and an ‘economist’ or investor, also to think carefully about membership of
    our External Review Panel and our Annual Assessment Panel. I am therefore
    proposing the following:

    1. We invite three more members to our AB:

    Roger Harrabin (media; Radio BBC) – reserve Paul Brown (The Guardian)
    Bill Hare (NGO; Greenpeace) – reserves Mike Harley (English Nature); Derek
    Norman (NWREDACTEDSustainability Group)
    ???? (one suggestion Thomas Johansson, energy economist, UNDP/Sweden) –
    others please.”

    So how much influence did CMEP/ BBC’s Roger Harrabin have between 2002 and August 2005 (or later, when did he step down) when Roger was on the Tyndall Advisory board

  4. 4
    TonyN Says:

    Hulme’s unfortunate Climategate email was part of the pack I gave David Rose, but if he had gone to that kind of level of detail he would have needed far more space than he would get. I think he’s done a good job in getting the crux of the story out concisely.

    You have a valid point about Harrabin and the Tyndall Centre, but so far as climate change is concerned, I think it was after the seminar in 2006 that bias really took hold. The IBT was also very interested in African Development, seminars on that subject also translated into programming.

    Many thanks, and this comment will go in the folder too.

  5. 5
    Barry Woods Says:

    I’m not criticising…! just thought a good idea to collate some of this in this article.
    I wonder if anything will happen next, at the BBC? or elsewhere

  6. 6
    tonyb Says:

    Tony

    Well done for your perseverance. It seems years ago that we first talked about this. I am still unclear as to whether this activism ties in with the BBC’s pension fund which was alleged to be tied up in green investments so it was beneficial to promote a green agenda.

    Some people say that allegation was debunked. I don’t know the truth either way. Do You?

    Once again, many congrats.

    tonyb

  7. 7
    MartinR Says:

    Problem is the establishment in this country (of which the BBC is a part) is now utterly rotten to the core and riddled with those who combine in varying degrees a mix of cultural marxism, opportunist troughing, allegiance to our common enemy the EUSSR, and perverted environmentalism. Four successive establishment whitewashes of the Climategate scandal attest to that rottenness. Until the UK’s Augean stables can be cleansed it’s like bashing your head against the nearest brick wall, these rogues will not readily give back the territory they have successfully occupied.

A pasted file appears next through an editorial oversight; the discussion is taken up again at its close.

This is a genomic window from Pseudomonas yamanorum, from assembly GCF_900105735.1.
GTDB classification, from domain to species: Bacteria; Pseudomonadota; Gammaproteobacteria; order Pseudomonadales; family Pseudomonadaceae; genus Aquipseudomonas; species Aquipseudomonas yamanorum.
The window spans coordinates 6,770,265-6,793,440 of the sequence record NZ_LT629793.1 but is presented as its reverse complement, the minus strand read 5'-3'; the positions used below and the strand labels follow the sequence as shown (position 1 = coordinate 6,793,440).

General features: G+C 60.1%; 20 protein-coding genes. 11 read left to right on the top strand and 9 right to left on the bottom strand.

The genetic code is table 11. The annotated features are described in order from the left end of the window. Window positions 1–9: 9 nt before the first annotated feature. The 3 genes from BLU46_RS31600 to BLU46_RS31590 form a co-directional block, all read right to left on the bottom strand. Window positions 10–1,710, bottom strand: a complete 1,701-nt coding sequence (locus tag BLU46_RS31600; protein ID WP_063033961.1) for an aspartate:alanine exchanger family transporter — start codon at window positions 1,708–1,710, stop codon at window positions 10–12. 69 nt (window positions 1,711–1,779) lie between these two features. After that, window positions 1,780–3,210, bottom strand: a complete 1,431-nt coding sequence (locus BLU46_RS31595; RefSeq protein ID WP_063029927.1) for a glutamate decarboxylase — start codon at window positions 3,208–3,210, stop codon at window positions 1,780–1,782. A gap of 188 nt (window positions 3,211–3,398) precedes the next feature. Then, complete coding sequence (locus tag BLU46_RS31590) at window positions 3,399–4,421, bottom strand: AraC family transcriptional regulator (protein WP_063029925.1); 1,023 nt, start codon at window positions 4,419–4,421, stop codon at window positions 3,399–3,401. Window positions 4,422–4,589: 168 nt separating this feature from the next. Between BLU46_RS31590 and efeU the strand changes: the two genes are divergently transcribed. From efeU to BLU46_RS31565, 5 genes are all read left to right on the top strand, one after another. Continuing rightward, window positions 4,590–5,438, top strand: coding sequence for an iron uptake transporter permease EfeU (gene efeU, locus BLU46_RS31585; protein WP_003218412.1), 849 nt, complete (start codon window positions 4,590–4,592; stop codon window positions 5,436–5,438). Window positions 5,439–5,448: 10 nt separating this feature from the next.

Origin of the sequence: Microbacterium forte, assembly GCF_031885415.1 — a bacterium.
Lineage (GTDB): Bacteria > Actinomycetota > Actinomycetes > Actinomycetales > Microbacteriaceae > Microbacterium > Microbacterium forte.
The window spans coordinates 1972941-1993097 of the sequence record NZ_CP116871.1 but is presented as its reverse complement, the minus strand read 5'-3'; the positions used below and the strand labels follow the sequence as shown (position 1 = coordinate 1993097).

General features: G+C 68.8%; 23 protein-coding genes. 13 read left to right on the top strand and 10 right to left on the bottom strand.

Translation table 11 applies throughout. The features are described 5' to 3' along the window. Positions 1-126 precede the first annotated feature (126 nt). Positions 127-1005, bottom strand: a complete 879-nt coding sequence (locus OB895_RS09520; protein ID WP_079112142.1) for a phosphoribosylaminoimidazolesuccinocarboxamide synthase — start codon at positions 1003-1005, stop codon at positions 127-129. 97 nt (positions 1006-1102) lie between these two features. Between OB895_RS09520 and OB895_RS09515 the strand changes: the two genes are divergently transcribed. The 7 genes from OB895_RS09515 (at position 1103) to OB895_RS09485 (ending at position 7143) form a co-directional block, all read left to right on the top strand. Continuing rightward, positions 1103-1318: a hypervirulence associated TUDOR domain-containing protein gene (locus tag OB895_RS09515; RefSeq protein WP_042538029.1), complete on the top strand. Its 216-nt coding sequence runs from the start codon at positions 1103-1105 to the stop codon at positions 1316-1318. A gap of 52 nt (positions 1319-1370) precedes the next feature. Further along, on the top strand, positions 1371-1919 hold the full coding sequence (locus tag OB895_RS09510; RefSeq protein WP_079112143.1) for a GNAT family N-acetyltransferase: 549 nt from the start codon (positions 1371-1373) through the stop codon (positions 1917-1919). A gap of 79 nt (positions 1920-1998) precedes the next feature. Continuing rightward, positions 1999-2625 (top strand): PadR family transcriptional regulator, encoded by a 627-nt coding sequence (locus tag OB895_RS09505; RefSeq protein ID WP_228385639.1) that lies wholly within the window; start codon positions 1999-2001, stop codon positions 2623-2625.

8. 8
    Paul M Says:

    I am a bit confused. What is the link between IBT and the notorious seminar?
    If there is one, then IBT seems to have obtained government funding under false pretences, since the application , document 1, speaks only of coverage of the developing world – nothing about prmoting global warming activism?

  9. 9
    TonyN Says:

    The IBT was one of the organisers of the climate seminar in 2006. See guest list and badges in the BBC disclosures. Mark Galloway is identified as an organiser.

    The funding of from DFID was for seminars and a research programme during 2005 and 2006

    At the time that the funding application was submitted, the subject of the 2006 seminars had not been decided. See Funding Application page 8 last paragraph.

  10. 10
    Paul M Says:

    Thanks Tony. It’s remarkable that IBT got money from the government to try to impove coverage of the developing world, and spent it on promoting climate activism.

  11. 11
    TonyN Says:

    There is still a particularly tantalising redaction in the last para. of page 11 on the additional disclosures file. Might DFID have had a representative on the steering committee which chose climate change as the subject of one of the 2006 seminars? Wouldn’t I like to know that.

    And are you a Paul M who I remember from way back?

  12. 12
    The Masked Marvel Says:

    What is clear in the Mail on Sunday report is that funding for the 2006 BBC climate change seminar came from a government department. Also that the funds were channelled through environmental lobbyists who were organising the seminar.

    What also seems to be clear is that Roger Harriban worked with the lobbyists. If he helped set up IBT, and has described himself elsewhere as an environmental campaigner, it’s a breach of the BBC’s impartiality remit to have him working as a journalist, never mind one covering the very topic on which he’s set up an activist lobbying group. It would be like having Gordon Brown’s biographer as an economics and business editor. Oh, hang on…..

  13. 13
    colin maclean Says:

    Well done and thank you.

    [TonyN says: Thanks Colin]

  14. 14
    TonyN Says:

    TonyB

    Good to hear from you.

    I really is many years since this started, and there’s a way to go yet.